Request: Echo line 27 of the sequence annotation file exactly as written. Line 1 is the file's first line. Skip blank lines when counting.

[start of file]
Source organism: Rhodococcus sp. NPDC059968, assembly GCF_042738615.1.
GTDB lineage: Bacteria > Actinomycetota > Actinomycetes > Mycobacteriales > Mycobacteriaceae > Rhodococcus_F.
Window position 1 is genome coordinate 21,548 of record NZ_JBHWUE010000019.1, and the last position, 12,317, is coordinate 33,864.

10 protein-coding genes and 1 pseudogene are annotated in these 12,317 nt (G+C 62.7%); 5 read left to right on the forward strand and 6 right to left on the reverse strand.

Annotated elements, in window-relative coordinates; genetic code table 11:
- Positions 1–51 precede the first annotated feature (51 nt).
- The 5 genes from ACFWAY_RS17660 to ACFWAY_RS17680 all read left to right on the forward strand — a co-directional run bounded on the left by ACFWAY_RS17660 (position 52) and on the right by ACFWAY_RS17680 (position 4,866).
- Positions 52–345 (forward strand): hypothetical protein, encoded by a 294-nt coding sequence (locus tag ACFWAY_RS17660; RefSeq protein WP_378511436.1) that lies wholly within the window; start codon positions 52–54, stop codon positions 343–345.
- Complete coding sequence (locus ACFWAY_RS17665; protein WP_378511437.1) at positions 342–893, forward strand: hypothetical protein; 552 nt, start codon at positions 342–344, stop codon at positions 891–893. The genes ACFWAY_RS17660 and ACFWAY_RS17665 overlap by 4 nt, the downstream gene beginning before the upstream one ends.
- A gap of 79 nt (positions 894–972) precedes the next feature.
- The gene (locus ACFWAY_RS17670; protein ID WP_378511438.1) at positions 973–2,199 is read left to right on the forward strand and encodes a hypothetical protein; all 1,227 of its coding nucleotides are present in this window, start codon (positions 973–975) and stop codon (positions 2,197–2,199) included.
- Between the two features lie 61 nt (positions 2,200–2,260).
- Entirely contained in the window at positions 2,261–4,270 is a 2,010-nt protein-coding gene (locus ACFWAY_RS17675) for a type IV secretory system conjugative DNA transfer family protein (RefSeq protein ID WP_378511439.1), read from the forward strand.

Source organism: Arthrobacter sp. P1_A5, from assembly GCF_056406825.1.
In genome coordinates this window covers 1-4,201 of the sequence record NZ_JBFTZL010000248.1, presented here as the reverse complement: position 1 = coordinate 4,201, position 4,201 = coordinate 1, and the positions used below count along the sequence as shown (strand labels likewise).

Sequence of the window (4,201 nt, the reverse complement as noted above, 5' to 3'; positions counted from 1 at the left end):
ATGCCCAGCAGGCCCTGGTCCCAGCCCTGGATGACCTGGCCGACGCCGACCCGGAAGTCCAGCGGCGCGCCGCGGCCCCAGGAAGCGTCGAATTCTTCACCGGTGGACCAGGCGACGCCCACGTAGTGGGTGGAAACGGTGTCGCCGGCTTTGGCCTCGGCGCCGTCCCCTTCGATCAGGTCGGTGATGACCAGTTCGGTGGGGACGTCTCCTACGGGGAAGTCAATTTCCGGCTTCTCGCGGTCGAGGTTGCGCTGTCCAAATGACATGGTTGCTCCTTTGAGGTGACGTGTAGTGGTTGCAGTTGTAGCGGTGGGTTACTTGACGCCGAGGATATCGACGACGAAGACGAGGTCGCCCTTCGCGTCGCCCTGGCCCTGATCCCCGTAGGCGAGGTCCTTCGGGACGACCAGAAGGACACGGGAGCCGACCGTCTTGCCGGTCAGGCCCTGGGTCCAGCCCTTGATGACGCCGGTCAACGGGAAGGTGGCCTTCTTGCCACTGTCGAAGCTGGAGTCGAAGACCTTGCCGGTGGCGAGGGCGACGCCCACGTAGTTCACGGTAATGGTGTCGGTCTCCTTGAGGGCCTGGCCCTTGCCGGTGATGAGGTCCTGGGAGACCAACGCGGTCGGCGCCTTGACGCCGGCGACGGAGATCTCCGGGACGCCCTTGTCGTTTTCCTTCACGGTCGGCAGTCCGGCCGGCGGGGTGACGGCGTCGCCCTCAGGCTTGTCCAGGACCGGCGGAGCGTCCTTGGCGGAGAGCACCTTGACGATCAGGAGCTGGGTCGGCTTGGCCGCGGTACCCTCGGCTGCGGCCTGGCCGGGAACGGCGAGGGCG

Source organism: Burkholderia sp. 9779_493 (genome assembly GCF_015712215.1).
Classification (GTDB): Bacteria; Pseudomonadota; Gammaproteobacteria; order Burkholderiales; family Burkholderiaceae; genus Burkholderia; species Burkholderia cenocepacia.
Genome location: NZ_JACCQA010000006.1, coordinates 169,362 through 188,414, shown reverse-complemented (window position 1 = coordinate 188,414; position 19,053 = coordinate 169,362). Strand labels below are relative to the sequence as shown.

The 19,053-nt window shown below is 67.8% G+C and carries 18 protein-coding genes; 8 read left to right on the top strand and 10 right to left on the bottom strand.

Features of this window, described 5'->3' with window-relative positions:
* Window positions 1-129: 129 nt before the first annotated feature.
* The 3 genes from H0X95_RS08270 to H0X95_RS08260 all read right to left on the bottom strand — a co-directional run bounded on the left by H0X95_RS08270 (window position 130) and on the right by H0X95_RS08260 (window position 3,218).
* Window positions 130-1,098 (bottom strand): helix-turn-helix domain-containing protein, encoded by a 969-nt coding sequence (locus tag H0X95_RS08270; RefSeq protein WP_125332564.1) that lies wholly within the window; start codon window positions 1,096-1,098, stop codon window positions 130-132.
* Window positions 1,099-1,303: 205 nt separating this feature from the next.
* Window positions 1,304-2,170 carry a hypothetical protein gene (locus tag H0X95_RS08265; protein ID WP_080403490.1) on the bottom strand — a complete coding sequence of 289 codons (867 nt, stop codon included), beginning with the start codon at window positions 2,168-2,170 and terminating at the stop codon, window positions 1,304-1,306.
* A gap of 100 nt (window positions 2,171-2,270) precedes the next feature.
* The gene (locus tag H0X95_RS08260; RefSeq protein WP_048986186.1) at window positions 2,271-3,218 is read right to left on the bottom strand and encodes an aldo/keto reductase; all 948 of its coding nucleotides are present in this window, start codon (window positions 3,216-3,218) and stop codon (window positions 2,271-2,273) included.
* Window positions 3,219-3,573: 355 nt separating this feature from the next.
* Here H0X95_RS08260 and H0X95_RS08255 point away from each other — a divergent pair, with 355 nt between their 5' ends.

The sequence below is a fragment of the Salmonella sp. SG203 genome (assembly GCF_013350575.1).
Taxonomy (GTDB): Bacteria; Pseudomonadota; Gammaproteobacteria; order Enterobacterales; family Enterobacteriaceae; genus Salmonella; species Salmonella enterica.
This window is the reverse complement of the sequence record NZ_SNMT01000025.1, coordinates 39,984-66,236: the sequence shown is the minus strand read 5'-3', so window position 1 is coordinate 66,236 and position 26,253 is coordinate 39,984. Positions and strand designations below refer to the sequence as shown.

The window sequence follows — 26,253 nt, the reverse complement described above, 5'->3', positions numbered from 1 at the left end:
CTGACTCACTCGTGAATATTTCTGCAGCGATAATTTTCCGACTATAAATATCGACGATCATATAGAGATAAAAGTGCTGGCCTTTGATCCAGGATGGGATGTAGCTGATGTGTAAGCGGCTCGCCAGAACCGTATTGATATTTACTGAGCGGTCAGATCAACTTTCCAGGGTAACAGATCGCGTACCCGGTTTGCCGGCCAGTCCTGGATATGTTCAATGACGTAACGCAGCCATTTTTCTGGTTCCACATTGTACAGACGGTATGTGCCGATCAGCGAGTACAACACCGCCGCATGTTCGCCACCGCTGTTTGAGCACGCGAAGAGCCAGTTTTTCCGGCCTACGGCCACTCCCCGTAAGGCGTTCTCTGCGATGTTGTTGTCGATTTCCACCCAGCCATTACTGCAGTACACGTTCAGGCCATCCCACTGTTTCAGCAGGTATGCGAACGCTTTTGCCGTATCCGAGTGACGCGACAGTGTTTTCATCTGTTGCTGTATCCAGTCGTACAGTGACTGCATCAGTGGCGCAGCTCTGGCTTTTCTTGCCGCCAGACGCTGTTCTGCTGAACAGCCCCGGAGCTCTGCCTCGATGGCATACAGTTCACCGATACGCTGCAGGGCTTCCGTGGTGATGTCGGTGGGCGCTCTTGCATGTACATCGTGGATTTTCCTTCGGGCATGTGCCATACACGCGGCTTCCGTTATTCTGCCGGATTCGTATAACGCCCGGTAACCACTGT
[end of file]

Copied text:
* Window positions 1,304-2,170 carry a hypothetical protein gene (locus tag H0X95_RS08265; protein ID WP_080403490.1) on the bottom strand — a complete coding sequence of 289 codons (867 nt, stop codon included), beginning with the start codon at window positions 2,168-2,170 and terminating at the stop codon, window positions 1,304-1,306.